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  5. It’s alleged that we blamed the conscripts for Viet Nam and not the government; now we are basically browbeaten into proving we don’t blame the soldiers themselves for what goes on – especially if we are at all critical of US policy and actions.

    Standing ovations are common in US, though, esp. in smaller towns / more provincial places. In my home town, pop. 123,000, there were standing ovations for all musicians – just because people were glad they came.

    • When cheering, it’s hard to make the distinction between respecting someone’s work and the degree of approval that went into the job being done in the first place. There should be a way to do that, shouldn’t there? Do you think unknown Dutch bloggers
      would get a standing ovation for showing up? Thanks for stopping by!

      • 🙂 I wonder! My hometown is Santa Barbara, California. One of my earliest memories is going down to the little train station because Nikita Kruschev was coming through. He’d been heckled in Los Angeles, but seemed to enjoy our whistle stop because people just came down and clapped.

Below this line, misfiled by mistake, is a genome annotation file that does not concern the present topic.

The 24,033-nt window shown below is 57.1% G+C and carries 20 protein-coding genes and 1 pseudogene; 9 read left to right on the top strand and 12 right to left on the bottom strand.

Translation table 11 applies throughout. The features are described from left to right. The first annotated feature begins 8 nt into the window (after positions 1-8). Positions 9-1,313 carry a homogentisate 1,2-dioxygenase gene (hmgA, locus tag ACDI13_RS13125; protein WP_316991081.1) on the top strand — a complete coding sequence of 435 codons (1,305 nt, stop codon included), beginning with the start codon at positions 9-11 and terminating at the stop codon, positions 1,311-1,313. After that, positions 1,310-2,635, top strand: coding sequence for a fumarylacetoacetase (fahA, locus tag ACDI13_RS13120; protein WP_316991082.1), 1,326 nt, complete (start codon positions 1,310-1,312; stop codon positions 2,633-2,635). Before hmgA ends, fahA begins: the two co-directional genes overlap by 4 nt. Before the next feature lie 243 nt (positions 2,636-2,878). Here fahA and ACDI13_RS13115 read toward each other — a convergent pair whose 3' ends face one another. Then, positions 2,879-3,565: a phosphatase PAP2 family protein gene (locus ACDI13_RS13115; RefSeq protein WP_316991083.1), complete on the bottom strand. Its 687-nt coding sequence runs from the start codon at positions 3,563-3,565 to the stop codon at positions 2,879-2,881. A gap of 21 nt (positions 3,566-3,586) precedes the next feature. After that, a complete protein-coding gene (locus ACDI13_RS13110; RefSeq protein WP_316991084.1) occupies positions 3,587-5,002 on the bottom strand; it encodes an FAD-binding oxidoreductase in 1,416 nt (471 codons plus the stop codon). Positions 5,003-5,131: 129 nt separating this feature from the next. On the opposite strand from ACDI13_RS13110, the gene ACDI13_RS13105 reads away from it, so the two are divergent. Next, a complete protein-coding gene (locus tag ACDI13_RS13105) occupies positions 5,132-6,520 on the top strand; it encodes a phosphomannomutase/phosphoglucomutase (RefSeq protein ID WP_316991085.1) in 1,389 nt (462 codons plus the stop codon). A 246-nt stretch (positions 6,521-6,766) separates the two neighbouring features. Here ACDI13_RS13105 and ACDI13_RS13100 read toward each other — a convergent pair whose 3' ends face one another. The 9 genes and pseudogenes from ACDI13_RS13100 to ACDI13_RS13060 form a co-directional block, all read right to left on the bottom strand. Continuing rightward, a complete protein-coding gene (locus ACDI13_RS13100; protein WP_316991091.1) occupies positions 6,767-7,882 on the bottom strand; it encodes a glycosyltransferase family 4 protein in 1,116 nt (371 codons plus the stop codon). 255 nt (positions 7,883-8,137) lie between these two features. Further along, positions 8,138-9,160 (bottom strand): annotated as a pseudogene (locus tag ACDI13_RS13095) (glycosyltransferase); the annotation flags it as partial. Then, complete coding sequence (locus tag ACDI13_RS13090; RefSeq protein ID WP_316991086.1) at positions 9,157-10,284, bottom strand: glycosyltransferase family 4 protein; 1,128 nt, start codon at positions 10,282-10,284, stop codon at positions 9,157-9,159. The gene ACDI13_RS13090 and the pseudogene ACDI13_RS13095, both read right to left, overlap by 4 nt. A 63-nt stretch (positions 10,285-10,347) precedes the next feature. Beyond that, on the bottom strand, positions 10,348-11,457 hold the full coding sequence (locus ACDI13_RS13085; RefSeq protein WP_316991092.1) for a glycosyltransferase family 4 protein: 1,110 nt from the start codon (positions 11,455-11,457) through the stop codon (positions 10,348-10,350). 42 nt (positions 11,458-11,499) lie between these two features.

It’s a beach town, now quite overpriced, but very sleepy back then and funky. Nice beach and weather though, so people tend to be in a good mood.

  6. “There should be a way to do that, shouldn’t there?”

    …ideally, yes. But in current culture saying things are great is valued. And, people don’t necessarily have a lot of experience with art/whatever, so things may look more wonderful to them than they are on a world scale. Also the standing ovations are in part responses to context — if someone has been mistreated on a tv show, the standing ovation is a compensation, etc.